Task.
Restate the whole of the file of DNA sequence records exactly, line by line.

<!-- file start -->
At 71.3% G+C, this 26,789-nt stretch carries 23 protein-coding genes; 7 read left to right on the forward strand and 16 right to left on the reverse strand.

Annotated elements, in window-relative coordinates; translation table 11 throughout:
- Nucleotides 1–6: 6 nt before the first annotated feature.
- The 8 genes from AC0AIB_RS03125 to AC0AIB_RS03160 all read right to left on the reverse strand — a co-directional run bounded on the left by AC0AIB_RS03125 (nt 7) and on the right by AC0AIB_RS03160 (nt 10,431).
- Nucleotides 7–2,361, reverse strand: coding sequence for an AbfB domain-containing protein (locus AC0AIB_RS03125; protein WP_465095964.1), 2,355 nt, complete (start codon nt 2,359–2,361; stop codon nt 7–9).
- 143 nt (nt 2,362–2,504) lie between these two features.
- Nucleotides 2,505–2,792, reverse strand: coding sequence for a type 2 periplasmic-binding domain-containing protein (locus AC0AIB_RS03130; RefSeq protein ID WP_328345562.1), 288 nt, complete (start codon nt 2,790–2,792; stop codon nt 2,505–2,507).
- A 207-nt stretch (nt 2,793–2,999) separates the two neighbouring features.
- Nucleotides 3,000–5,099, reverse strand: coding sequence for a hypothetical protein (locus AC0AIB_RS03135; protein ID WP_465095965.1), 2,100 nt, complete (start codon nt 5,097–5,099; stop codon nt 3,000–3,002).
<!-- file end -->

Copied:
At 71.3% G+C, this 26,789-nt stretch carries 23 protein-coding genes; 7 read left to right on the forward strand and 16 right to left on the reverse strand.

Annotated elements, in window-relative coordinates; translation table 11 throughout:
- Nucleotides 1–6: 6 nt before the first annotated feature.
- The 8 genes from AC0AIB_RS03125 to AC0AIB_RS03160 all read right to left on the reverse strand — a co-directional run bounded on the left by AC0AIB_RS03125 (nt 7) and on the right by AC0AIB_RS03160 (nt 10,431).
- Nucleotides 7–2,361, reverse strand: coding sequence for an AbfB domain-containing protein (locus AC0AIB_RS03125; protein WP_465095964.1), 2,355 nt, complete (start codon nt 2,359–2,361; stop codon nt 7–9).
- 143 nt (nt 2,362–2,504) lie between these two features.
- Nucleotides 2,505–2,792, reverse strand: coding sequence for a type 2 periplasmic-binding domain-containing protein (locus AC0AIB_RS03130; RefSeq protein ID WP_328345562.1), 288 nt, complete (start codon nt 2,790–2,792; stop codon nt 2,505–2,507).
- A 207-nt stretch (nt 2,793–2,999) separates the two neighbouring features.
- Nucleotides 3,000–5,099, reverse strand: coding sequence for a hypothetical protein (locus AC0AIB_RS03135; protein ID WP_465095965.1), 2,100 nt, complete (start codon nt 5,097–5,099; stop codon nt 3,000–3,002).